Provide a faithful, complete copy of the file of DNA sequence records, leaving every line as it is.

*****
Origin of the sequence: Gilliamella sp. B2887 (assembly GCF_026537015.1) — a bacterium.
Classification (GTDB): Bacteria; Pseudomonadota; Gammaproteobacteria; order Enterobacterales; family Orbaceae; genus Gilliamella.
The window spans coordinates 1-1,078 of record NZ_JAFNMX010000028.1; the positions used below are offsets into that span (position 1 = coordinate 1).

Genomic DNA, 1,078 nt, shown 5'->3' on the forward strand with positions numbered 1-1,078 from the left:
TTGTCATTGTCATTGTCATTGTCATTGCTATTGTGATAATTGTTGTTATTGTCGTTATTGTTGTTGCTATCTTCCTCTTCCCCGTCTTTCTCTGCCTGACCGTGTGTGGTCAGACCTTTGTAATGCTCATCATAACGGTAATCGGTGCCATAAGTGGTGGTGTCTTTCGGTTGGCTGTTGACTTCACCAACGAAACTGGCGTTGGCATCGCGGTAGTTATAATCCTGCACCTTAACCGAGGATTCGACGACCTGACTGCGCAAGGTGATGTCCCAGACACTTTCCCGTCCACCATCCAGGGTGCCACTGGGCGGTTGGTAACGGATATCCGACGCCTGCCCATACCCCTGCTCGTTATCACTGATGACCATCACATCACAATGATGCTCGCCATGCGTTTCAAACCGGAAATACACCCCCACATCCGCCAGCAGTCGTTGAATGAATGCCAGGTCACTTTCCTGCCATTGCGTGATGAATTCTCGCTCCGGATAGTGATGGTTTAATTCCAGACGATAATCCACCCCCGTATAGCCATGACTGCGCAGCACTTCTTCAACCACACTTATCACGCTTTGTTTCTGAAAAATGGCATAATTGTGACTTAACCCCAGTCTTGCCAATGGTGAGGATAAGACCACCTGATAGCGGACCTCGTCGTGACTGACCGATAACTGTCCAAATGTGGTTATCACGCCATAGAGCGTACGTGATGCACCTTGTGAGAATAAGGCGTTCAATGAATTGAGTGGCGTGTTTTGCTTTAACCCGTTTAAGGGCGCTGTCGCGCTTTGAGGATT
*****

Origin of the sequence: Gilliamella sp. B2887 (assembly GCF_026537015.1) — a bacterium.
Classification (GTDB): Bacteria; Pseudomonadota; Gammaproteobacteria; order Enterobacterales; family Orbaceae; genus Gilliamella.
The window spans coordinates 1-1,078 of record NZ_JAFNMX010000028.1; the positions used below are offsets into that span (position 1 = coordinate 1).

Genomic DNA, 1,078 nt, shown 5'->3' on the forward strand with positions numbered 1-1,078 from the left:
TTGTCATTGTCATTGTCATTGTCATTGCTATTGTGATAATTGTTGTTATTGTCGTTATTGTTGTTGCTATCTTCCTCTTCCCCGTCTTTCTCTGCCTGACCGTGTGTGGTCAGACCTTTGTAATGCTCATCATAACGGTAATCGGTGCCATAAGTGGTGGTGTCTTTCGGTTGGCTGTTGACTTCACCAACGAAACTGGCGTTGGCATCGCGGTAGTTATAATCCTGCACCTTAACCGAGGATTCGACGACCTGACTGCGCAAGGTGATGTCCCAGACACTTTCCCGTCCACCATCCAGGGTGCCACTGGGCGGTTGGTAACGGATATCCGACGCCTGCCCATACCCCTGCTCGTTATCACTGATGACCATCACATCACAATGATGCTCGCCATGCGTTTCAAACCGGAAATACACCCCCACATCCGCCAGCAGTCGTTGAATGAATGCCAGGTCACTTTCCTGCCATTGCGTGATGAATTCTCGCTCCGGATAGTGATGGTTTAATTCCAGACGATAATCCACCCCCGTATAGCCATGACTGCGCAGCACTTCTTCAACCACACTTATCACGCTTTGTTTCTGAAAAATGGCATAATTGTGACTTAACCCCAGTCTTGCCAATGGTGAGGATAAGACCACCTGATAGCGGACCTCGTCGTGACTGACCGATAACTGTCCAAATGTGGTTATCACGCCATAGAGCGTACGTGATGCACCTTGTGAGAATAAGGCGTTCAATGAATTGAGTGGCGTGTTTTGCTTTAACCCGTTTAAGGGCGCTGTCGCGCTTTGAGGATT